Perfect Powder days - Part 2

One of the few things that can ruin a good day on the slopes is getting getting cold and having to retreat to the cafe in defeat. Conversely, being that stinky guy sweating and panting in the lift line isn’t ideal either. Properly regulating your body heat is one of the keys to enjoying a great day on the hill. Niseko temperatures are usually below zero dressing right is essential.

One of the keys to achieving this nirvana of comfort is proper layering. There’s no one system that’ll keep you comfortable all the time, weather changes, as does the kind of riding you’re doing. For example, you’ll feel the chill while skiing groomers first thing in the morning, but be sweating profusely half way up a hike to the peak. A good step toward staying warm and comfortable is to know a little about how certain fabrics and layers work. A glance at the all important first layer below.

A skier makes a deep turn in powder snow.
Great conditions in Niseko


Your first or base layer is key to fighting cold so choose your weapons carefully. Cotton tee shirts are best avoided unless you’re riding on a hot spring day and keen to get the guns out. Cotton absorbs moisture and its insulating properties are lost when wet. If you sweat or it’s snowing or raining cotton can become saturated and make you cold, hence the term ‘cotton kills’. For this reason most people choose either wool (usually merino) or a synthetic material such as polyester or polypropylene as the layer beside their skin. Both materials ‘wick’ water away from the skin, this is key because any water sitting on the skin will evaporate, causing you to get cold. The debate as to which material is best seems endless, and in the end it comes down to personal preference, but there are a few points to consider when comparing the two.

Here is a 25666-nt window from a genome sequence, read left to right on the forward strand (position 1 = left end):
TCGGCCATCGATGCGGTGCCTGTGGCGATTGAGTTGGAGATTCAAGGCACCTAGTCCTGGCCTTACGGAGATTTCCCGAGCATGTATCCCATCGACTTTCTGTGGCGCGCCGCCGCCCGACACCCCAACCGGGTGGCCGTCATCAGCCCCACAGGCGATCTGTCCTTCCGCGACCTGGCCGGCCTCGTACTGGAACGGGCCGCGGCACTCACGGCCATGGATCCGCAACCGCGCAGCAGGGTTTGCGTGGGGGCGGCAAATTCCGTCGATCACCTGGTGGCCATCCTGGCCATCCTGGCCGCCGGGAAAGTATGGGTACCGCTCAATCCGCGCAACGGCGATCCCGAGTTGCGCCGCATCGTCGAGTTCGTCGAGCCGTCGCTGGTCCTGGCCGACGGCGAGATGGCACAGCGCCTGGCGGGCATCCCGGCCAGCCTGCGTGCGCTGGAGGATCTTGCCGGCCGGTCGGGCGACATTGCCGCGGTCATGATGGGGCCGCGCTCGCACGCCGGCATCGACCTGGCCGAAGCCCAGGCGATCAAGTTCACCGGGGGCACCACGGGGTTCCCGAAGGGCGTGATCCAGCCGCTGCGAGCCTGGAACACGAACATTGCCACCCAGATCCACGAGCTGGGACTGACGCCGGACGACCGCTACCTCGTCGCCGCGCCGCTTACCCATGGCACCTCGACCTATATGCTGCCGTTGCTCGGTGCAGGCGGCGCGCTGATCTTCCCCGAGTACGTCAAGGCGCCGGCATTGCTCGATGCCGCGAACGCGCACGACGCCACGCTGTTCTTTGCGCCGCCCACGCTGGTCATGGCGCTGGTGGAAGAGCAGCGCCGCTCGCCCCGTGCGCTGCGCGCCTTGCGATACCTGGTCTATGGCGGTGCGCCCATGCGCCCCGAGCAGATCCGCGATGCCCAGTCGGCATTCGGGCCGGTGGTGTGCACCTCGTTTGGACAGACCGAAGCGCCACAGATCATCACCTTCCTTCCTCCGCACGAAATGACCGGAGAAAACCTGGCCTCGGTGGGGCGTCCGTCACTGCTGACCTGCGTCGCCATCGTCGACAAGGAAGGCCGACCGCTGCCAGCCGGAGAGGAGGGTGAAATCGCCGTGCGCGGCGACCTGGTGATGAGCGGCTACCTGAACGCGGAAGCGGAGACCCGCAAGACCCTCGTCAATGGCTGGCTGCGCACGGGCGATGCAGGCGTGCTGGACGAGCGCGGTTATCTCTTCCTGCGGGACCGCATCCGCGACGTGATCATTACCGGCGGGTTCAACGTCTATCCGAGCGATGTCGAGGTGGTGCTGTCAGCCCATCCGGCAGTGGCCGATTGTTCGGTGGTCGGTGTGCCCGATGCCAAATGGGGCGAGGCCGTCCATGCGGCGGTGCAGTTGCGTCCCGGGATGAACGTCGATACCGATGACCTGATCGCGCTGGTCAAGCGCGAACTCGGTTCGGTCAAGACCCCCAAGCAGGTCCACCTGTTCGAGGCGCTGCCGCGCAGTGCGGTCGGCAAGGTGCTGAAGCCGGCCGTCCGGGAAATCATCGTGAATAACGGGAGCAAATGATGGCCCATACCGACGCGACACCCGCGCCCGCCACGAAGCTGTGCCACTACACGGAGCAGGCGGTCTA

That smelly dreadlocked guy you are trying to avoid getting in the Hirafu gondola with is probably wearing a pink and green striped polypropylene top. Colours and lifestyle choices aside, polypropylene does have the undesirable characteristic of absorbing odor, which it can retain even after washing. On the plus side for synthetic base layers, they’re less bulky than wool, dry much faster, are lighter when wet, are less likely to shrink and are often cheaper.

Wool on the other hand has natural anti-microbial properties meaning it doesn’t smell even when worn for multiple days in a row.  Wool is also the warmest material when wet, is arguably the most comfortable beside the skin because it’s so soft, is better in warmer conditions but also excellent in the cold – and style wise is hard to beat.

For any one after some great Merino first layers and visiting Niseko you might like to check out New Zealand based company Mons Royale available from the Rhythm Summit store, right below the Holiday Niseko office at the Hirafu intersection.

A snowboarder makes a deep turn in the powder
Regulating your temperature throughout the day can really improve your experience o the mountian.